Saturday, February 16, 2013

Another Unread Book Series

   I may be jumping the gun a little by posting this, considering I've only read 3 of the 5 published books in the series, which still isn't concluded, but I just had to post this.
  If you need a good, non-cliché, original, non-romantic, action packed fantasy novel, the "Eli Monpress" series should be at the top of your To-Read list. Not only is this book a fresh take on just about everything, but it combines some of the greatest elements of writing all in one series. It has comedy, plenty of action, extremely loveable and imaginative characters, and a new kind of plot.
  The series focuses on Eli Monpress, a thief who's lifelong ambition has been to push his bounty past a million. To accomplish this, he sets up extravagant thieveries each more daring than the rest, and he gets away every time.
  Well, almost. See, his bounty has captured the attention of quite a few bounty hunters, each wanting a piece of his bounty. It also captured the attention of The Spirit Court, who sends a young spiritualist named Miranda along with her ghost hound to protect a national treasure from Eli. In this story, a spiritualist is a wizard who is able to communicate with spirits, like moss or fire and stuff. If I try to explain it much further, it sounds weird, but just like in the case of Artemis Fowl, it's totally not.
  Along the way, Eli's helpers, a superb swordsman named Josef, and a demonseed (read the book to find out what that is!) named Nico, help him along, get into trouble and despite being secondary characters, actually have interesting character arcs.
  Okay, so that's the positive stuff. Here's what was kind of off-putting for me.

         1.) Personally, it took a while to get into it. Just like with Percy Jackson and the Olympians, The Hunger Games, and even Harry Potter, I was hesitant at first before getting sucked in. The first half of the book (and the very end) was a little bit slow at least in the first book, but the rest is pure gold.

     2.) There seems to be a lot of villains. But hey, isn't that a good thing?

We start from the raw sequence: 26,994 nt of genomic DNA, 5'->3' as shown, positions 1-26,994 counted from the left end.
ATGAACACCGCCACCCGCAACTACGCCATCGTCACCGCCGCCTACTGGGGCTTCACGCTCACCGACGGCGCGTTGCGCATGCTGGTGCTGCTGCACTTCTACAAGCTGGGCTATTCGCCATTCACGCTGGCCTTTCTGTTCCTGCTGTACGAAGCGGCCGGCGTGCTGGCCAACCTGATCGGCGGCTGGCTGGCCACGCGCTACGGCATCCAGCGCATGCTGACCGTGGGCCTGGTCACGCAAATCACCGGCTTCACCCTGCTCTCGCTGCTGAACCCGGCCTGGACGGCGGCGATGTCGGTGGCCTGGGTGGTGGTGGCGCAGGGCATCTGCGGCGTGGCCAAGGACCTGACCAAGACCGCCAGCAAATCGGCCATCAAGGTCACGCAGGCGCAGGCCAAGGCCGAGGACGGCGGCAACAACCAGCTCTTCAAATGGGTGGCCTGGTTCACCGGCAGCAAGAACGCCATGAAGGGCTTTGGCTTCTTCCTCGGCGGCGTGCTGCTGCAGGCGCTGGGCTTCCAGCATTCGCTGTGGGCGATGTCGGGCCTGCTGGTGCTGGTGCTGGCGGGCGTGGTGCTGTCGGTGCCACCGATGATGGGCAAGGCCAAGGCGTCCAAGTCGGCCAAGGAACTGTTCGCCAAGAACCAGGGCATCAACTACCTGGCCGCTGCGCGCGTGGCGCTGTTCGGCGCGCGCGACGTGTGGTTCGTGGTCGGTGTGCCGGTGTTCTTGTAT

3.) Eli is so awesome your head may explode. And he only gets better as the series goes on.
But after you get past those, the books are awesome.
Read. Them. Now.


Tuesday, February 5, 2013

From Page to Screen: What NOT to do.

  To some people, 2013 is the Year of the Snake. To others, it's the Year of the Multiple YA Novels Being Brought to Life on Screen. "The Mortal Instruments: City of Bones," "Beautiful Creatures," "Catching Fire," "Percy Jackson and the Olympians: The Sea of Monsters" and "The Hobbit: The Desolation of Smaug" are just a few. Maybe Twilight and Harry Potter inspired them. Maybe the reaction to The Hunger Games gave people hope. Whatever the reason, 2013 shall be movie packed.
  However, along with the mind-blowing-epicness that will ensue, mistakes shall be plentiful. Here are a few do's and don’ts for the movie directors who will never read this blog ever in a million years. Sigh...

1.) Get the hair color right. And all the other character details, too. One of the biggest complaints from fans to the directors is "HEY! That character looks NOTHING like he did in the book!" Take "Percy Jackson and the Olympians." Annabeth has blond hair and grey eyes. Alexandra Daddario has brown hair and blue eyes. Most fans can look past the eye color, but come on! How hard is it to buy a can of hair dye? 

2.) Get the ages right too. Percy Jackson is not 16 in the book. He's 12. Enough said.

3.) Get the plot r--actually, just read the book. It describes the characters in great detail. It explains the plot. It takes care of the plot holes.

4.) Market the movie correctly! Don't make it seem to Twilighty. That is probably the worst comparison YA book fans could ever imagine! (Why is that? Twilight was a huge success.) Don't overplay the romance if it's an action book and don't market a middle grade book to teens and vice versa. It just. Doesn't. Work.

5.) Keep doing what you're doing. Despite all my complaints, I have to admit, any director willing to take on an adaptation of a young adult book is brilliant in my book. Thank, directors, for bringing our characters to life on the big screen, bringing new ideas to the table, and promoting them to all the world. You've introduced thousands of fans to new books, and gave the old fans something to cheer about. Forget all the negativity towards you and focus on the positive stuff. You're changing lives. You're giving people something to root for. You're ending world hun--
  ... Okay, I went a little crazy there. But seriously, thank you, directors of the world, for the movies, there will always be someone out there (me) who loves every inch of them, flaws or not.

And thanks to everyone keeping with my blog despite the chaotic posting schedule. You rock. *

*As you can see, I'm feeling a bit over-sentimental tonight. My apologies for the weirdness.